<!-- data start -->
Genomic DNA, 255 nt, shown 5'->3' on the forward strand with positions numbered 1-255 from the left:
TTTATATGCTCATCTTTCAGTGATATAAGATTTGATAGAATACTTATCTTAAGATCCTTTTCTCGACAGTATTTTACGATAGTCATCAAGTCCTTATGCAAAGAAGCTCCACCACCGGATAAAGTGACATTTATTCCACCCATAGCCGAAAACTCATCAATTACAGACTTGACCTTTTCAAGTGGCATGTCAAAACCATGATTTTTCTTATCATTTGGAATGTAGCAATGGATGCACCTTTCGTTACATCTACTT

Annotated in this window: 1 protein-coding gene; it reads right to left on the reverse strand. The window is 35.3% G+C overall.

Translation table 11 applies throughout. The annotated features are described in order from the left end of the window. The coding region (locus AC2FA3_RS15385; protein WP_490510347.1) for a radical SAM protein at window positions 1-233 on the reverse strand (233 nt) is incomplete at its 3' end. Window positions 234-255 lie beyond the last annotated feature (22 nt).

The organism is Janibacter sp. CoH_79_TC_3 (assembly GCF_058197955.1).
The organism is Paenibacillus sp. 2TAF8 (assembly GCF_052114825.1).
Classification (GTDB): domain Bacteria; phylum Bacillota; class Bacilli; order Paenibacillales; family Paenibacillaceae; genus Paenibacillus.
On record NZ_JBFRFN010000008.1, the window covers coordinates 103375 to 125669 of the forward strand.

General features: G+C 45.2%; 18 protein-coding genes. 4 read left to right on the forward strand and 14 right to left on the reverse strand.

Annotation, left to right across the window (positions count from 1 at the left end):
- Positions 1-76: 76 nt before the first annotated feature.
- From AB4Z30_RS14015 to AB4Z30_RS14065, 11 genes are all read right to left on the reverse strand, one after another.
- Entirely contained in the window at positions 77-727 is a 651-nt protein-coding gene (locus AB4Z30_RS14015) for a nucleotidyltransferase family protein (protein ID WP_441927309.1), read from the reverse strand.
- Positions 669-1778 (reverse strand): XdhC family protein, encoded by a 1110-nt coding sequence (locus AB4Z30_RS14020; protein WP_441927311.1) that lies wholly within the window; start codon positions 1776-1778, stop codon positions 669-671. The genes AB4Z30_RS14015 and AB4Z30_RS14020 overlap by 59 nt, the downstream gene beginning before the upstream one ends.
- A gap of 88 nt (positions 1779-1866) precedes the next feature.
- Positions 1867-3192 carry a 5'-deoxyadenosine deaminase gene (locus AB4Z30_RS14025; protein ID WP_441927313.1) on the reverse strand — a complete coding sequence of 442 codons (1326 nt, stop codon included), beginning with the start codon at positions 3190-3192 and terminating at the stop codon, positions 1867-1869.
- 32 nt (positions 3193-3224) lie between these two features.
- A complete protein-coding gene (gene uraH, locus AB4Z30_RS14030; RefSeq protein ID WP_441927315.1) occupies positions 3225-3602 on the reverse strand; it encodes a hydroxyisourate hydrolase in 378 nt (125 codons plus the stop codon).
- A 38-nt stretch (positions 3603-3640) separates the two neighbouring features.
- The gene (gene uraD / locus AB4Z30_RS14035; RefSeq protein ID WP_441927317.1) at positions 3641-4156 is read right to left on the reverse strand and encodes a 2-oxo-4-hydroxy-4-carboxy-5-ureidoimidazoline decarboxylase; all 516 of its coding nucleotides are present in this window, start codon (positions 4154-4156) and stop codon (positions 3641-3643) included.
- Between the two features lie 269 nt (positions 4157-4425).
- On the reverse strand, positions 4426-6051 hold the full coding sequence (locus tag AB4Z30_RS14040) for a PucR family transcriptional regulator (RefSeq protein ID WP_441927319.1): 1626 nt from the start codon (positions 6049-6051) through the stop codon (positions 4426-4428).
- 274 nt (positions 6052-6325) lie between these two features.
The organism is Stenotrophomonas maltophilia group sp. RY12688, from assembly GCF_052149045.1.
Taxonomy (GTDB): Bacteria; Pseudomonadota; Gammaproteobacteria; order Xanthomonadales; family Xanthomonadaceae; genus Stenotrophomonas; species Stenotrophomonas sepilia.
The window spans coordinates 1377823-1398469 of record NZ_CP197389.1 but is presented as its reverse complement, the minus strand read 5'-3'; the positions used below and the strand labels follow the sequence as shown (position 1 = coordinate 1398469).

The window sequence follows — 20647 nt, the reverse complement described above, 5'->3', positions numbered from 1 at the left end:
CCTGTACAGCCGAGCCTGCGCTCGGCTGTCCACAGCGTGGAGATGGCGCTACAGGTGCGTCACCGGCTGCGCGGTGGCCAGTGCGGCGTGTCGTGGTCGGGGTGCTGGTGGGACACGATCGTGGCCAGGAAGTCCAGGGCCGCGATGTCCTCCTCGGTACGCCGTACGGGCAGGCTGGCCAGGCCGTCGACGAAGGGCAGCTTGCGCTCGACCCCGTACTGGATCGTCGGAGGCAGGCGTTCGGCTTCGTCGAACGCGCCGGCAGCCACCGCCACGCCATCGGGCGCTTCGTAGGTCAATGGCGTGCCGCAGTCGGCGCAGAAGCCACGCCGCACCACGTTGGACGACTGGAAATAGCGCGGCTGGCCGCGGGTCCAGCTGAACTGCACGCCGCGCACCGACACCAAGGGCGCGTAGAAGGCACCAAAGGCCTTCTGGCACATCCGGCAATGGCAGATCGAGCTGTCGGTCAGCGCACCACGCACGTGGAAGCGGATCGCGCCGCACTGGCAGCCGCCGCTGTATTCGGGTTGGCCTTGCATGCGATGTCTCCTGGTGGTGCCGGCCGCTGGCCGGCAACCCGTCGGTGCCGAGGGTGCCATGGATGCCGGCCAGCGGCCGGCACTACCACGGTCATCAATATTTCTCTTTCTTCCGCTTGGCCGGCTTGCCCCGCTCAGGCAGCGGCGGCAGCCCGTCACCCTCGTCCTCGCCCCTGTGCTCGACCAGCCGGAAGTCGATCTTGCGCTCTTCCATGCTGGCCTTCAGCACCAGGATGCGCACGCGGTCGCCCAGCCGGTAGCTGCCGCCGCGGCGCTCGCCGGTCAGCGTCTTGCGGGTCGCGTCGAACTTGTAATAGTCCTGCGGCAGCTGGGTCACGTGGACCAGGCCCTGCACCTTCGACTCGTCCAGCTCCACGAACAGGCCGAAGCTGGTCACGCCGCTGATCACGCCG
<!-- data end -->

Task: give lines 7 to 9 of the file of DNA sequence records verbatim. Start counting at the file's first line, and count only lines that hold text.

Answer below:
Classification (GTDB): domain Bacteria; phylum Bacillota; class Bacilli; order Paenibacillales; family Paenibacillaceae; genus Paenibacillus.
On record NZ_JBFRFN010000008.1, the window covers coordinates 103375 to 125669 of the forward strand.

General features: G+C 45.2%; 18 protein-coding genes. 4 read left to right on the forward strand and 14 right to left on the reverse strand.